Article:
A contemporary Buddhist psychology is then a psychology that is based in the Buddhist observation that we have sense perceptions, thoughts and emotions, but we are not these sense perceptions, thoughts and emotions. We are much more. These mental phenomena are but psychological tools for conceptualizing, experiencing and engaging the world. We are, at our essence, the clear undifferentiated awareness within which the perceptions, thoughts and emotions of the egoic mind arise and pass – here – in this contemporary modern life. Such a psychology is also sophisticated in understanding and working with egoic mind, very much like contemporary Western psychology, but it is clear that we are not contained within the limits of our egoic mind. It is a liberation from the confines of ego. As it emphasizes contemporary life, this model is free to be practiced within a traditional Buddhist belief system and lifestyle or not. It is not about being a Buddhist. It is about being a fully realized human being.

A contemporized Buddhist trans-egoic psychology holds that the ego’s conditioning can be transcended. It teaches that a person can essentially be healed of psychological dysfunction by shifting the sense of self from a locus solely in the egoic personality into primarily the transcendent dimensions of mind that can observe the distortions of the conditioned mind and make appropriate corrections from a dimension of perceiving wisdom beyond thought. The clear and original ground of pure awareness and trans-egoic connectedness to universal wisdom and truths is what becomes the person’s reference point for living. This realization is what Buddhism calls, “awakening.” Egoic identity is experienced as useful for social and utilitarian purposes, but no longer held as a person’s existential core.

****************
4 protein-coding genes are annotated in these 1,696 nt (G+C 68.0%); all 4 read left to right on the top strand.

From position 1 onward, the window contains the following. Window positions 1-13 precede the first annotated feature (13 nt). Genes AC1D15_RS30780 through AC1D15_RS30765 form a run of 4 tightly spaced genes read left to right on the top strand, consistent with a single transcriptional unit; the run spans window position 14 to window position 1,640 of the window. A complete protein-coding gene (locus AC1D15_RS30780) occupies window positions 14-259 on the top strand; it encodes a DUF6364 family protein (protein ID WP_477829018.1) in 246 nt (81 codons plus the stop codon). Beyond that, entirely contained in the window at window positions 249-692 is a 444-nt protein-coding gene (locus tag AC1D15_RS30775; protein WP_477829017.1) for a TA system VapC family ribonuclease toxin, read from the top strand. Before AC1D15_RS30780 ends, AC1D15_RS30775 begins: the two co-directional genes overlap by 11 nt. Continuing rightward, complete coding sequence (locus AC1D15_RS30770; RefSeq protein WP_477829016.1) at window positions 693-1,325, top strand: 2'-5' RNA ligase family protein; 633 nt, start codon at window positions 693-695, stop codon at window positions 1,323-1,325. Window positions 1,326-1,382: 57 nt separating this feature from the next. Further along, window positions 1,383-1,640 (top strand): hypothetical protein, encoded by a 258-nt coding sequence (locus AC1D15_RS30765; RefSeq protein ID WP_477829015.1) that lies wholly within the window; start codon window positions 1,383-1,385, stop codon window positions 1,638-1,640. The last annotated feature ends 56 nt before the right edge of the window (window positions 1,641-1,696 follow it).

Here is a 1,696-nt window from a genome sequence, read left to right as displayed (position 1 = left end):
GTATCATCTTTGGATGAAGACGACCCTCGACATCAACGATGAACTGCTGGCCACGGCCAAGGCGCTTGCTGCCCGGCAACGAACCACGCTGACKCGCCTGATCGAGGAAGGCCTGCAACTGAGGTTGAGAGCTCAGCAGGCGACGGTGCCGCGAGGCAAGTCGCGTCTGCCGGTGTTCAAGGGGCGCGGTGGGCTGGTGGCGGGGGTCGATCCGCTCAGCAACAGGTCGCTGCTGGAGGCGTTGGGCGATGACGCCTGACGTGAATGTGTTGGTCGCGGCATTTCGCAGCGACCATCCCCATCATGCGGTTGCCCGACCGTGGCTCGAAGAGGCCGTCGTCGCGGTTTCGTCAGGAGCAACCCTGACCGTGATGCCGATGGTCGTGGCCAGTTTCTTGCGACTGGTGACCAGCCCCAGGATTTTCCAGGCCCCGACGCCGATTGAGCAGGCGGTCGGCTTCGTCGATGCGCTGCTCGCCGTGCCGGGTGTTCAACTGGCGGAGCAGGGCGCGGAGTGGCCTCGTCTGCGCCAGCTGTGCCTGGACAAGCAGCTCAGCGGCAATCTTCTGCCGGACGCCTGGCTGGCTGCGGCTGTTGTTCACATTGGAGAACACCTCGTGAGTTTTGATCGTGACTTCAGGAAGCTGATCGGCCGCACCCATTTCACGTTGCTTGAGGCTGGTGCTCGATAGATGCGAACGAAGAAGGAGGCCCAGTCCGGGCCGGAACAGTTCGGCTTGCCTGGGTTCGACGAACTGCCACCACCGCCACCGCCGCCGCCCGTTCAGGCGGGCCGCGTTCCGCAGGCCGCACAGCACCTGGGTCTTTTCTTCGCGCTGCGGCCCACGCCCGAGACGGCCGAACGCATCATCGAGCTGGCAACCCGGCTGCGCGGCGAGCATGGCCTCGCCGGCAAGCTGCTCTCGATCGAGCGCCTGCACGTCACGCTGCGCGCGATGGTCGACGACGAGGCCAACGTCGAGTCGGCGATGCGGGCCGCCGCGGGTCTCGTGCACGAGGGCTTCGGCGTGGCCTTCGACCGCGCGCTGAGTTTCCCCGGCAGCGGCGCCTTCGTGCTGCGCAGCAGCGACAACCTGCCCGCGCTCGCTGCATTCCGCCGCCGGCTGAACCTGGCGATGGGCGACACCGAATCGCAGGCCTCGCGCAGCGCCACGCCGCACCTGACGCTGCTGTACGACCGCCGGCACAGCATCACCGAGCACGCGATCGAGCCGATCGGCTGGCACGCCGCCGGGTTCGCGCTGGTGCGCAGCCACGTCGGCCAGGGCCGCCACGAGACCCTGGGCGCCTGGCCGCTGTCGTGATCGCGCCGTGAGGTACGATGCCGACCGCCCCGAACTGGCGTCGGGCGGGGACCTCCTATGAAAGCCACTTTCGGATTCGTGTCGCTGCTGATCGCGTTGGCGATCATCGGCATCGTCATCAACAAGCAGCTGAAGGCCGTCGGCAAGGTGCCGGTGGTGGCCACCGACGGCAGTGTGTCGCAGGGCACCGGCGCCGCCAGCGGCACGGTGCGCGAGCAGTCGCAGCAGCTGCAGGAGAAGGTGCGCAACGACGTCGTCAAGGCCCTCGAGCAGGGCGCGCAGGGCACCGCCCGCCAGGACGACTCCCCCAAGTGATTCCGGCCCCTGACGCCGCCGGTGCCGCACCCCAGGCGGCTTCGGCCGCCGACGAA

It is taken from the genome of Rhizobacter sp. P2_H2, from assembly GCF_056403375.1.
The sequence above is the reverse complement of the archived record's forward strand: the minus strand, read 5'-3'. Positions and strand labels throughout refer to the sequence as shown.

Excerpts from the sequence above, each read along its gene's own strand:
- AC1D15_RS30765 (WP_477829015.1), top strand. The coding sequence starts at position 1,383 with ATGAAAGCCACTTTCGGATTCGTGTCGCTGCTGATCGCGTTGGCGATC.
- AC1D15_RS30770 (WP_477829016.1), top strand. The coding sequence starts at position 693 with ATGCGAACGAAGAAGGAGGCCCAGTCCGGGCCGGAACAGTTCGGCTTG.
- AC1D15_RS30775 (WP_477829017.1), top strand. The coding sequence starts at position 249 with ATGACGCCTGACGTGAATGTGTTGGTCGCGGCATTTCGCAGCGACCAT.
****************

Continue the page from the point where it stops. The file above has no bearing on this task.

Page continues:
Bill Walz has taught meditation and mindfulness in university and public forums, and is a private-practice meditation teacher and guide for individuals in mindfulness, personal growth and consciousness. He holds a weekly meditation class, Mondays, 7pm, at the Friends Meeting House, 227 Edgewood. By donation. Information on classes, talks, personal growth and healing instruction, or phone consultations at (828) 258-3241, e-mail at healing@billwalz.com.